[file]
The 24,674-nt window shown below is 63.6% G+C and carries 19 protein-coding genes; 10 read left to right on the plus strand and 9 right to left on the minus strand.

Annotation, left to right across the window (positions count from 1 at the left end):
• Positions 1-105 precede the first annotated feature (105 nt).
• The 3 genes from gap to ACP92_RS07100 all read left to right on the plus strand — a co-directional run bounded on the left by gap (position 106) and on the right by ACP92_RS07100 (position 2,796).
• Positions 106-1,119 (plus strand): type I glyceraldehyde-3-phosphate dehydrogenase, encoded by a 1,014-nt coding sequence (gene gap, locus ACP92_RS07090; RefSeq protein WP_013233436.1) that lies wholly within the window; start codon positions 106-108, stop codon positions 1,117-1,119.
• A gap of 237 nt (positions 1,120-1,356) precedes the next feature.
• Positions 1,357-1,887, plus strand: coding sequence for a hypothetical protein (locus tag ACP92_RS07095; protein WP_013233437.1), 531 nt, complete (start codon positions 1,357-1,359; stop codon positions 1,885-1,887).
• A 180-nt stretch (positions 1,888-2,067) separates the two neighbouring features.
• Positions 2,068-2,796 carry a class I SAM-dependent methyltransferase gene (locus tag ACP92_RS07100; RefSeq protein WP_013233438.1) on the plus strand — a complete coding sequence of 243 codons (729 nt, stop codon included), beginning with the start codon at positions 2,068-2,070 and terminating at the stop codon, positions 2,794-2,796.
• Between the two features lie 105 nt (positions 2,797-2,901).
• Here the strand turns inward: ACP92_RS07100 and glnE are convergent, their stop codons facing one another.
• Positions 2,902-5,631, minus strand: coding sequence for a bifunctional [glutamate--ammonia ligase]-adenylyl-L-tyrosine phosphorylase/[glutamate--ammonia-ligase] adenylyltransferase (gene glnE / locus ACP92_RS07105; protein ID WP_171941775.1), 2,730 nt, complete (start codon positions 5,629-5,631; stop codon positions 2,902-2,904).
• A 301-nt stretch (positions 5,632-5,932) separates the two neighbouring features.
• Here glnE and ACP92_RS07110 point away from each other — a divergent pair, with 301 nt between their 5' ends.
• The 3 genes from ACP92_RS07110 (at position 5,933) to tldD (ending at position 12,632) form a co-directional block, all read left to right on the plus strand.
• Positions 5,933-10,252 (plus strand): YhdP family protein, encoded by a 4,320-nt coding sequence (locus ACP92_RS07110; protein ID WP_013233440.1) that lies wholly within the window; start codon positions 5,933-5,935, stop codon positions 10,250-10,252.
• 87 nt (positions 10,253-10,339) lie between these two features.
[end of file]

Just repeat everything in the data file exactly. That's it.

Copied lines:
The 24,674-nt window shown below is 63.6% G+C and carries 19 protein-coding genes; 10 read left to right on the plus strand and 9 right to left on the minus strand.

Annotation, left to right across the window (positions count from 1 at the left end):
• Positions 1-105 precede the first annotated feature (105 nt).
• The 3 genes from gap to ACP92_RS07100 all read left to right on the plus strand — a co-directional run bounded on the left by gap (position 106) and on the right by ACP92_RS07100 (position 2,796).
• Positions 106-1,119 (plus strand): type I glyceraldehyde-3-phosphate dehydrogenase, encoded by a 1,014-nt coding sequence (gene gap, locus ACP92_RS07090; RefSeq protein WP_013233436.1) that lies wholly within the window; start codon positions 106-108, stop codon positions 1,117-1,119.
• A gap of 237 nt (positions 1,120-1,356) precedes the next feature.
• Positions 1,357-1,887, plus strand: coding sequence for a hypothetical protein (locus tag ACP92_RS07095; protein WP_013233437.1), 531 nt, complete (start codon positions 1,357-1,359; stop codon positions 1,885-1,887).
• A 180-nt stretch (positions 1,888-2,067) separates the two neighbouring features.
• Positions 2,068-2,796 carry a class I SAM-dependent methyltransferase gene (locus tag ACP92_RS07100; RefSeq protein WP_013233438.1) on the plus strand — a complete coding sequence of 243 codons (729 nt, stop codon included), beginning with the start codon at positions 2,068-2,070 and terminating at the stop codon, positions 2,794-2,796.
• Between the two features lie 105 nt (positions 2,797-2,901).
• Here the strand turns inward: ACP92_RS07100 and glnE are convergent, their stop codons facing one another.
• Positions 2,902-5,631, minus strand: coding sequence for a bifunctional [glutamate--ammonia ligase]-adenylyl-L-tyrosine phosphorylase/[glutamate--ammonia-ligase] adenylyltransferase (gene glnE / locus ACP92_RS07105; protein ID WP_171941775.1), 2,730 nt, complete (start codon positions 5,629-5,631; stop codon positions 2,902-2,904).
• A 301-nt stretch (positions 5,632-5,932) separates the two neighbouring features.
• Here glnE and ACP92_RS07110 point away from each other — a divergent pair, with 301 nt between their 5' ends.
• The 3 genes from ACP92_RS07110 (at position 5,933) to tldD (ending at position 12,632) form a co-directional block, all read left to right on the plus strand.
• Positions 5,933-10,252 (plus strand): YhdP family protein, encoded by a 4,320-nt coding sequence (locus ACP92_RS07110; protein ID WP_013233440.1) that lies wholly within the window; start codon positions 5,933-5,935, stop codon positions 10,250-10,252.
• 87 nt (positions 10,253-10,339) lie between these two features.